Mick Doohan and Casey Stoner in portrait

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Mick Doohan and Casey Stoner in portrait
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Sports & scene

Mick Doohan and Casey Stoner in portrait

Portrait: Comparison Mick Doohan / Casey Stoner
The MotoGP riders from Australia

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Two fearless fighters, two world champions, two generations at Repsol Honda. They come from the same corner of the world where most kids only think of surfing. But they became racers, two Australian superheroes.

Uwe Seitz

02/22/2012

Mick Doohan and Casey Stoner – somehow they must be made of the same clay. They have so much in common that one could almost believe that there is something like a genetic racing legacy hidden in Queensland’s soil that spits out a new Aussie fighter every 20 years. Doohan 1965, Stoner 1985, the next in 2005. Which would mean that somewhere on Australia’s Gold Coast a 7-year-old genius is plowing through the sand with his mini-crosser in order to rule MotoGP in 2025.

There are actually many reasons why Quick Mick and Stoner, both born just 40 miles from each other (Doohan in Brisbane, Stoner in Southport), have so many racing attributes in common. The most important thing: Both are products of a very ambitious Australian sports world, especially the highly competitive dirt track scene Down Under. That is why they are so ultra-tough opponents, famous for their mental strength and their ability to subordinate a motorcycle to their absolute will.

You grew up drifting sideways on dirt, balancing the motorcycle with the throttle open and the handlebars turned. They are guaranteed not to break into a sweat when the bike bucks along the limit. In fact, that’s when they are most brilliant. Just think of how Mick Doohan defeated Honda’s malicious NSR 500 or Casey Stoner’s masterpiece at Ducati in the saddle of the indomitable Desmosedici.

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Portrait: Comparison Mick Doohan / Casey Stoner
The MotoGP riders from Australia

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When Doohan appeared in the Grand Prix in the late 1980s, his driving style immediately made a splash. He threw the NSR into the curve so hard that everyone expected the front wheel to collapse. Sometimes it was like that. But mostly not. After all, his technique changed the Grand Prix forever. Until Doohan came along, the 500s were all about the rear wheel and corner exit: slow in, fast out. But Doohan was the guy quick in, quick out. His radical style made better front tires indispensable, which in turn helped the Europeans without the dirt track experience afterwards to compete against the armada of dirt track heroes from the USA and Australia on the 500s.

Stoner also stands out from the others with his technique. His unique use of throttle, rear brake and motorcycle guidance allowed him to do these unbelievable things on the Ducati that even superstar Valentino Rossi can’t do. Now on the Honda the field can only watch him in amazement.

The aggression of the two comes from the dirt track as well as their talent. Stoner and Doohan are said to always attack. They learned that when they drove twelve elimination runs plus the final run in one day. Races that lasted seconds rather than minutes. These competitions make it essential to attack straight away. You can’t wait and see. They took this lesson with them to GP training: Doohan never actually did a slow lap, Stoner never did a slow lap. Her motto: Head down and get out on the track.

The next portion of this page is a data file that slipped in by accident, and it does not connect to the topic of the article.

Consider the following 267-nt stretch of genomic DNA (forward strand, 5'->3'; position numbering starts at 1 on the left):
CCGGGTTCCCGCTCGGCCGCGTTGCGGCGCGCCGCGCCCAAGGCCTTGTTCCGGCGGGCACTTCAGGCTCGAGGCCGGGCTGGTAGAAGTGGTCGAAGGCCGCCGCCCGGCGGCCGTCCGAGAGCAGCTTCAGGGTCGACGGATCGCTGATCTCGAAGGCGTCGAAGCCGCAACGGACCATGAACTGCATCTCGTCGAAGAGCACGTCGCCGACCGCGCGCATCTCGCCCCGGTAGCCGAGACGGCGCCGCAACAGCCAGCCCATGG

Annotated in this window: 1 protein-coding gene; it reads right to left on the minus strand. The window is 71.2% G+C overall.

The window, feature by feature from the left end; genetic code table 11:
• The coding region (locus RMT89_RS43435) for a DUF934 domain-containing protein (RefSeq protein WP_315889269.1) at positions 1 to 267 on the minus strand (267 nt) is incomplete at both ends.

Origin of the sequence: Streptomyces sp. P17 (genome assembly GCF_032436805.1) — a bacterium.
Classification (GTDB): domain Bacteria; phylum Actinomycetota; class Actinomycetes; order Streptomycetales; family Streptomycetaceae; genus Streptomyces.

There are other amazing similarities away from the slopes. Stoner prefers to be on his own, much like Doohan was. Neither of them likes the press or the whole PR circus. Mick Doohan has had some famous arguments with journalists from his racing career. One of the most amusing took place in Buenos Aires in 1998, when a local scribe pestered him with truly banal questions and he answered them in prisoner-of-war fashion with the same words over and over: “My name is Mick Doohan, Australian, I’m a racing driver for Repsol Honda and drive the GP of Argentina. “


Mick Doohan and Casey Stoner in portrait


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Unmistakably “Quick Mick”: Doohan’s style was quick in, quick out – the butt too.

Stoner also had his moments with the media. “I’m here to race, all the rest of it is pure murder for me,” he said a few years ago. “I hate that kind of attention and would rather hide in the corner like a mouse.”

Recently, however, he’s been much more relaxed in the spotlight and amazingly eloquent when it comes to his driving style. Doohan was never that open about his skills. “I have no idea how I do it,” was his answer, which meant nothing more than that he thought it was a waste of time to tell an unsuspecting journalist about motorcycling by his standards.

And that’s why you have to recognize with all similarities that there are two different people. Even if both come from the Aussie dirt track, their careers took a completely different course up to the top of the motorcycle world. Doohan’s path was more of a coincidence than it was back then, before the sport was so tightly ordered. Mick also started driving – later as a Stoner and competed in his first race at the comparatively advanced age of ten – a full six years after Stoner!